In contrast with the common belief that competition demands no State intervention, innovation policy and competition complement each other. This is the main conclusion of our investigation concerning innovation in the realm of renewable energy (RE), summarized in the OFCE Briefing Paper, n°8, October 6, 2014.
By and large, innovation is the only answer to both sustaining current life standards and overcoming severe environmental concerns. This is especially true in the case of energy, where increasing resource scarcity calls for the rapid development of renewable energy sources, such as biomass, solar and wind.
The issue is: despite this considerable increase, renewable energy can still not compete with fossil fuel, the production of the latter being cheaper and its distribution more efficient. Hence without a long-term perspective, the development of renewable energy cannot take place. Public support, it is well-known, is better equipped than private parties to take such a stance. And to understand which policy design may best spur innovations in renewable energy is a key question.
Public policies aim to spur investments in green capacity and technical change and to reduce the cost of RE generation. The adoption of the Kyoto agreement on climate change mitigation too has created a consensus about certain environmental policies (i.e. emission trading schemes). Over the past 20 years, OECD countries have increasingly supported innovation in RE by diversifying the range of RE policies (see Figure 1 for selected countries).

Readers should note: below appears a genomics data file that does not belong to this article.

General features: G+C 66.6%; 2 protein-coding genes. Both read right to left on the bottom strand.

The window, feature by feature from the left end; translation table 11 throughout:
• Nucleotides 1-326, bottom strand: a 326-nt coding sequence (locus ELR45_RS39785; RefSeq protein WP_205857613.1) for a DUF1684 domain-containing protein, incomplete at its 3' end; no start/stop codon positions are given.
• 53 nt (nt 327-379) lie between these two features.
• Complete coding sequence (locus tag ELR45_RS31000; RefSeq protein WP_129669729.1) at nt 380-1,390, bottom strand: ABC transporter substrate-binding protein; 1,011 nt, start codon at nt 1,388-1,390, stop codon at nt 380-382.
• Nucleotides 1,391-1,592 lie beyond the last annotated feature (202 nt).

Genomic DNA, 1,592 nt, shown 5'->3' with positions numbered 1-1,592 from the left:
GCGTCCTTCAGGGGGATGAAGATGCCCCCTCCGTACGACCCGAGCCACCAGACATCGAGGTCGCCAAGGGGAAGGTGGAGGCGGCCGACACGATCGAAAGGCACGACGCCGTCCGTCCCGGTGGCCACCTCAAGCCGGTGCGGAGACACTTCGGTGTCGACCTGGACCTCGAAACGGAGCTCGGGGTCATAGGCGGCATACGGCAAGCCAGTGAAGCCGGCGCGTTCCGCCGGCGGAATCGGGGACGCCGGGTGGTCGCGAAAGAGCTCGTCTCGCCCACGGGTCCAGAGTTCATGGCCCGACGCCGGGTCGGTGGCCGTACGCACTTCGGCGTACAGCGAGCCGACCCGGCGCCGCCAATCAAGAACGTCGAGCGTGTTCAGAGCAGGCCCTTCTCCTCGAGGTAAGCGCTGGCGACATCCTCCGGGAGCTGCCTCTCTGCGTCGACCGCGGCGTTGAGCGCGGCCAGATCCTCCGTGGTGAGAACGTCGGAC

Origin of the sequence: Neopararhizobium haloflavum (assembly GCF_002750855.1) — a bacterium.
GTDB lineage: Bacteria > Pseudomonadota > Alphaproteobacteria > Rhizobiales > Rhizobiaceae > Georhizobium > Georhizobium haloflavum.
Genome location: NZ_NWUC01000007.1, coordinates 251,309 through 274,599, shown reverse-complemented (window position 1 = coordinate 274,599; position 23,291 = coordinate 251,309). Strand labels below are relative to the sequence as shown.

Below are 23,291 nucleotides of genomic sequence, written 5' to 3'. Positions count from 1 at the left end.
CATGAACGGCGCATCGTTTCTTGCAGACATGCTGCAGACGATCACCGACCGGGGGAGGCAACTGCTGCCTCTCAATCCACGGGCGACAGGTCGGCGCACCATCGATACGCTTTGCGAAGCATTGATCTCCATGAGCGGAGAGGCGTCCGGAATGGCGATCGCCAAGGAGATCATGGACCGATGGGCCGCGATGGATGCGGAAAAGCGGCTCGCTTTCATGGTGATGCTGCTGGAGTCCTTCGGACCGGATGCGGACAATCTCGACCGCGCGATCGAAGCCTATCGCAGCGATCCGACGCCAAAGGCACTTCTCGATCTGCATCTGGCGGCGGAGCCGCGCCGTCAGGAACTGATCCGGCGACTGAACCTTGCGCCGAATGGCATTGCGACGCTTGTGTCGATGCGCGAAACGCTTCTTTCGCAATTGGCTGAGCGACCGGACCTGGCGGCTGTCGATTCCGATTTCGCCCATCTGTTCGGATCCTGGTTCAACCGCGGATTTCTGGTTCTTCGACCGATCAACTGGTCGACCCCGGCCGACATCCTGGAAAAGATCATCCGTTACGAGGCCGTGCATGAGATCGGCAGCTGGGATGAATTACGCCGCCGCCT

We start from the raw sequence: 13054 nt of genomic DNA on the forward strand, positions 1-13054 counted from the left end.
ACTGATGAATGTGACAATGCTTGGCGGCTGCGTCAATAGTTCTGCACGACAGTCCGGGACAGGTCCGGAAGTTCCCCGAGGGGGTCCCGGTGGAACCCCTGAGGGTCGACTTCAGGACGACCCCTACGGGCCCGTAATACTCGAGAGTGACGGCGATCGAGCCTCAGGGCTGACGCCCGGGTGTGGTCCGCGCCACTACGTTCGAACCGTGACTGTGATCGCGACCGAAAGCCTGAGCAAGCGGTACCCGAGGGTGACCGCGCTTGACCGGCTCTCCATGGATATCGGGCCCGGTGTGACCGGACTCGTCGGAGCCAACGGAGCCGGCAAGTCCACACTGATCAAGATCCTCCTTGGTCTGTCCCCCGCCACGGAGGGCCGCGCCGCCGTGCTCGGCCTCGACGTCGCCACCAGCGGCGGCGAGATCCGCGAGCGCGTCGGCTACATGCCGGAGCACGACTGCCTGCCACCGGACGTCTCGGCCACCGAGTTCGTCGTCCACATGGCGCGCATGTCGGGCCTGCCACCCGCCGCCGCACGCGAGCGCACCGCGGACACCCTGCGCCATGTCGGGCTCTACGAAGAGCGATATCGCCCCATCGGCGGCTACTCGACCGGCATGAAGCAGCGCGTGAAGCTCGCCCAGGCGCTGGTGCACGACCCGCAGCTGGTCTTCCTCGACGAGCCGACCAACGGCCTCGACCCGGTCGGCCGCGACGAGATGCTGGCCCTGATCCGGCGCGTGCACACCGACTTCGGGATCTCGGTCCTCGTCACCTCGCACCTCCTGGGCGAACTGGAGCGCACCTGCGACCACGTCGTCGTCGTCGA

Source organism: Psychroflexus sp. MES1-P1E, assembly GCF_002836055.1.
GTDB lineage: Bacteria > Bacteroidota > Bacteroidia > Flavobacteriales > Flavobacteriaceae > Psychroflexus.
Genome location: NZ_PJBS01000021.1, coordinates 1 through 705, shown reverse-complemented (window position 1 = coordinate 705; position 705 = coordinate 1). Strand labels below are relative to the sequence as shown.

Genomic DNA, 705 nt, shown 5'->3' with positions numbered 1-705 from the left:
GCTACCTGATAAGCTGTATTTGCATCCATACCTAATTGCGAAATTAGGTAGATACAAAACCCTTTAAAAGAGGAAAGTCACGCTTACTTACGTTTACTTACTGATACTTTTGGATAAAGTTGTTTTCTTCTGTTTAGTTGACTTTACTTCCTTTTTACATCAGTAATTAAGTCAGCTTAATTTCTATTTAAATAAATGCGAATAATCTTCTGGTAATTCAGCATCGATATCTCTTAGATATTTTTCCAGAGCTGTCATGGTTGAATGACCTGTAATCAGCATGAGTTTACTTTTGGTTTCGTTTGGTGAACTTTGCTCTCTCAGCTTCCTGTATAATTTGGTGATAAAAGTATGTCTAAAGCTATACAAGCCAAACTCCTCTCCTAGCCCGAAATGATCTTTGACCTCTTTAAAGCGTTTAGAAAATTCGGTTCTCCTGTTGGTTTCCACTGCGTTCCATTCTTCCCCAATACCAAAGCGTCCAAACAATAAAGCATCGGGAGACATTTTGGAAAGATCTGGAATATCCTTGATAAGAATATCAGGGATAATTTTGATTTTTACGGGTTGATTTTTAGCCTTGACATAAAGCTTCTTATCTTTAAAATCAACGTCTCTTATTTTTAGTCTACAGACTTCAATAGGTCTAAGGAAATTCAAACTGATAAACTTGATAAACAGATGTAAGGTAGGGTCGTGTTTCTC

Meanwhile, liberalization has changed the working of energy markets in most OECD countries. It has increased market competition by lowering entry barriers and privatizing energy producers. We view liberalization of the energy market as positive for innovation. Radical innovation is mainly developed by newcomers. And large incumbents have little incentive to fully develop new technologies that would question their past investments in large-scale energy production.
In a context of amplified public support to RE innovation and increased liberalization of energy markets, it is important to test how the interplay between the two affects innovation in renewable energy.
We find that renewable energy policies are more effective in fostering green innovation in liberalized energy markets. We find that such policies are three times as effective in highly deregulated energy markets than in more regulated ones. In general, this complementary effect is one of the largest drivers of innovation, especially for frontier patents. This result is summarized in Figure 2 where we depict the estimated effect of RE policies on innovation as a function of the degree of market deregulation. This effect is positive only for countries with a level of regulation below average, as is the case for Germany and the United States.
Our conclusion is that the effect of RE policies on innovation is crucially mediated by the degree of competition in the energy market. Therefore, and again, in the energy sector, in contrast with the common belief that competition demands no State intervention, innovation policy and competition complement each other.
 This research project benefited from funding from the European Union Seventh Framework Programme (FP7/2007-2013) under grant agreement n°320278 (RASTANEWS).
 See: Nesta, L., Vona, F., Nicolli, F., 2014. “Environmental Policies, Competition and Innovation in Renewable Energy,” Journal of Environmental Economics and Management, vol. 67(3), 396-411.